P0658 Comparative Genomic Analysis of Catfish Linkage Group 28 with Teleost Species Genomes

Yu Zhang , Auburn University, Auburn, AL
Jianguo Lu , Auburn University, Auburn, AL
Hao Zhang , Auburn University, Auburn, AL
Chao Li , Auburn University, Auburn, AL
John Liu , Auburn University, Auburn, AL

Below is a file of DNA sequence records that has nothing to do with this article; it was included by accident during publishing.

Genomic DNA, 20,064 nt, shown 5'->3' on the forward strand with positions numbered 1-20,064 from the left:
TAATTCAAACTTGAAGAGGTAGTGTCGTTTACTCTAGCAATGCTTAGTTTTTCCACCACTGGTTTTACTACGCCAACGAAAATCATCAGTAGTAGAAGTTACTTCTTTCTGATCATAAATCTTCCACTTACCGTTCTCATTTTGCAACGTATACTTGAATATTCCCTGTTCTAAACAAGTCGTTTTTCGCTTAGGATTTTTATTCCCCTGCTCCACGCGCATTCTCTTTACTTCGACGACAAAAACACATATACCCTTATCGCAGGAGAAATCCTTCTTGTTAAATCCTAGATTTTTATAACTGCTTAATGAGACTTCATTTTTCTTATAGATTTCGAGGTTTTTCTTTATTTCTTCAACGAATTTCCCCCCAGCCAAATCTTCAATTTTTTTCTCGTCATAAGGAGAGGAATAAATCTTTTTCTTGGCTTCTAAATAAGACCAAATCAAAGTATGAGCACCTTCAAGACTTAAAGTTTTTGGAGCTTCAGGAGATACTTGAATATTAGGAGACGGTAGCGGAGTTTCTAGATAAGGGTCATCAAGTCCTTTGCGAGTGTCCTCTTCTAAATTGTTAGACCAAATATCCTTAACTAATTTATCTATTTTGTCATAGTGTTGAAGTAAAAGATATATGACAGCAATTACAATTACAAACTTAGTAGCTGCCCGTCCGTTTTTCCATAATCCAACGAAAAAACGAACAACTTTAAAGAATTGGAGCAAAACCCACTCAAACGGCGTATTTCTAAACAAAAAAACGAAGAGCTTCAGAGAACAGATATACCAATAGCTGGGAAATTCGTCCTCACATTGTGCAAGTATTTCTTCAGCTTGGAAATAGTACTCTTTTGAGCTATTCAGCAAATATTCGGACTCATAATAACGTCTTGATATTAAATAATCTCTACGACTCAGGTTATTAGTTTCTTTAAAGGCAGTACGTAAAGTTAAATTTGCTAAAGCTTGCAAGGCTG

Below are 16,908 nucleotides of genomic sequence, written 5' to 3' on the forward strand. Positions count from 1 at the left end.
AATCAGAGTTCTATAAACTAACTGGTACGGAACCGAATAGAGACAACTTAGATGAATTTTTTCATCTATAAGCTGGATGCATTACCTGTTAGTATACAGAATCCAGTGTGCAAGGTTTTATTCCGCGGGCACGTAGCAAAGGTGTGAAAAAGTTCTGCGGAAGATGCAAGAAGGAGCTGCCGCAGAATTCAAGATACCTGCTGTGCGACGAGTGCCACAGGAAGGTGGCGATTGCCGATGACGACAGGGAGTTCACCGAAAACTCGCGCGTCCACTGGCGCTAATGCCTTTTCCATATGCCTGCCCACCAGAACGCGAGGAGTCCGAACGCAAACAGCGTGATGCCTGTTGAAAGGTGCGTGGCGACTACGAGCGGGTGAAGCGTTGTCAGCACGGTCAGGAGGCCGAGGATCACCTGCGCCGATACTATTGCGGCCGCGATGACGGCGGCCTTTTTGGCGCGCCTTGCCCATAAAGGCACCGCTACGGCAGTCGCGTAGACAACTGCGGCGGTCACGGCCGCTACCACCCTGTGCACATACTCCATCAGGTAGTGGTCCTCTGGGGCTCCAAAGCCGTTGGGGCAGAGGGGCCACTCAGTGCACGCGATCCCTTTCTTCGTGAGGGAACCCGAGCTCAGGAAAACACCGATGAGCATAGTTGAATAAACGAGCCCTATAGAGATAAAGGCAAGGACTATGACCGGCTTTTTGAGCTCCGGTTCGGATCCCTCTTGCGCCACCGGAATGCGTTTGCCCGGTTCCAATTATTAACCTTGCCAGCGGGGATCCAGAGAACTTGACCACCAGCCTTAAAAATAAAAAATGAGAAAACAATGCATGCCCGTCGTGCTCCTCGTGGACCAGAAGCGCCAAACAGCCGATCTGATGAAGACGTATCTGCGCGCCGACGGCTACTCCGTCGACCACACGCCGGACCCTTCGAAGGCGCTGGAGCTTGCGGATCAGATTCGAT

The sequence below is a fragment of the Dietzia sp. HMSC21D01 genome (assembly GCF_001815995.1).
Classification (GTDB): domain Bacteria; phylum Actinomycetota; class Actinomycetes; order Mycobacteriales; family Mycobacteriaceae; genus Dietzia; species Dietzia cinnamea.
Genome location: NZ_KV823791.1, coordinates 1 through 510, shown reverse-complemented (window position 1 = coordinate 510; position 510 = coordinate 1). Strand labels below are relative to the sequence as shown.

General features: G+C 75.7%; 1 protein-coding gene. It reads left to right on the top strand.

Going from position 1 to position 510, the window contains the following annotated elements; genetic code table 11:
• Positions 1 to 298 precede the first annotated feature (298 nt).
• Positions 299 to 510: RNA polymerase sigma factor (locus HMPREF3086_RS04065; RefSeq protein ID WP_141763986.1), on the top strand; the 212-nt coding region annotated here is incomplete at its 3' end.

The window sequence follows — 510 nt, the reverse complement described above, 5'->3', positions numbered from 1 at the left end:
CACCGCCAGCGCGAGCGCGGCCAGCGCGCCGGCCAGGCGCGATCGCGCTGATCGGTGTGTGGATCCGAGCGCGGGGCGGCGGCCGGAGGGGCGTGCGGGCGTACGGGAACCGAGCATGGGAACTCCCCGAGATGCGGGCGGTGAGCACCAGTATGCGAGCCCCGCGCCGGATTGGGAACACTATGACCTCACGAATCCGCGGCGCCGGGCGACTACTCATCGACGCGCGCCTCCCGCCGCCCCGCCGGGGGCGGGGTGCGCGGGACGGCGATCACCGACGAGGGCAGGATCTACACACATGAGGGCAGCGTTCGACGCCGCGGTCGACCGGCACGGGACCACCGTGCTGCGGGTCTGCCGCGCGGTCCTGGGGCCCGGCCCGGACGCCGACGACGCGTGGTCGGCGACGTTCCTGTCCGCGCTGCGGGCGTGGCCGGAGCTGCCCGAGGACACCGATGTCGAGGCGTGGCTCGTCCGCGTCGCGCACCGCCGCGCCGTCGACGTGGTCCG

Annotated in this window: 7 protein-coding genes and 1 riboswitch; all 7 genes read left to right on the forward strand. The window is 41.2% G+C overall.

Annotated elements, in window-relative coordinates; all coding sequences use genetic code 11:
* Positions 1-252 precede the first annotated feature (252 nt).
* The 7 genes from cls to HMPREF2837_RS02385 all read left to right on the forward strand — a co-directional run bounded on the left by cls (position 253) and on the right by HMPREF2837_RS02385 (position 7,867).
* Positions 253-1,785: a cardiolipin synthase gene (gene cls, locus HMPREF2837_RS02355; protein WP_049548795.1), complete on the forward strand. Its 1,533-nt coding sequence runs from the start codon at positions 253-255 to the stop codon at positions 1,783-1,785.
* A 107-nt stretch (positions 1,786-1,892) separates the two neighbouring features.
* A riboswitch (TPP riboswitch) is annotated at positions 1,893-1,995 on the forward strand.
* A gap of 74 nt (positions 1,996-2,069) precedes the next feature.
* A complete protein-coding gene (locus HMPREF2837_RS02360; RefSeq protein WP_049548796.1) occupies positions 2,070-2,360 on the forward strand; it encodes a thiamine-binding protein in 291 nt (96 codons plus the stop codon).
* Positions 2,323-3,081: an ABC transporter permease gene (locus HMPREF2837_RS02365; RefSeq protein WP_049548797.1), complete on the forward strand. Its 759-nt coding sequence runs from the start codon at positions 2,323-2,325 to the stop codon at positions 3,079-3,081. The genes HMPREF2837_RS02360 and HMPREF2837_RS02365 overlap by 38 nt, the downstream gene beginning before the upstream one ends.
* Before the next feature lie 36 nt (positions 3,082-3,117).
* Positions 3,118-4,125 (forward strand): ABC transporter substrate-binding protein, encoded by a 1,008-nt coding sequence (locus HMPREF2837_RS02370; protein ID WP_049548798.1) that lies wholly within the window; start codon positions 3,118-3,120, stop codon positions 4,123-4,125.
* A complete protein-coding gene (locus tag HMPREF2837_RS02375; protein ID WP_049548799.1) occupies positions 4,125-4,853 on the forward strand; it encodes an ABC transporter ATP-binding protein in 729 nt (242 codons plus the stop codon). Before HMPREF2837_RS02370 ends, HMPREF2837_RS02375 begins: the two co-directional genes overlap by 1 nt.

Comparative genomics is a powerful tool to transfer genomic information from model species to related non-model species. Channel catfish (Ictalurus punctatus) is the primary aquaculture species in the United States. Its existing genome resources such as genomic sequences generated from next generation sequencing, BAC end sequences (BES), physical maps, linkage maps, and integrated linkage and physical maps using BES-associated markers provide a powerful platform for comparative genomic analysis. Based on this platform, this study aimed to gain understanding of similarities and conserved syntenies between the catfish genome and model teleost fish species genomes by examining linkage group 28 (LG28). A total of 368 unique genes were identification in LG28 by BLAST. The genomic locations of the genes with significant unique hits were determined and comparative maps were constructed using AutoGraph. The genes on catfish LG28 are mostly located on zebrafish chromosomes 7 and 2 with 154 unique hit genes on chromosome 7 and 88 unique hit genes on chromosome 2; Similarly, the genes on catfish LG28 are mostly located on medaka chromosome 18, 17, and 20, with 99, 59, and 31 unique hit genes, respectively; and on stickleback chromosomes 7, 3, and 21 with 81, 62, and 31 unique hit genes, respectively; and on Tetraodon chromosomes 15, 20, and 6, with 51, 26, and 19 unique hit genes, respectively. These results suggested the presence of many conserved syntenies but also intense rearrangements of chromosomal segments through evolution. It is interesting to observe a higher level of genome scale structural conservation between catfish and zebrafish than between catfish and the other three fish species. Ongoing research is focused on establishing orthogues, conserved syntenies, duplicated genes, and functional annotation of genes on LG28.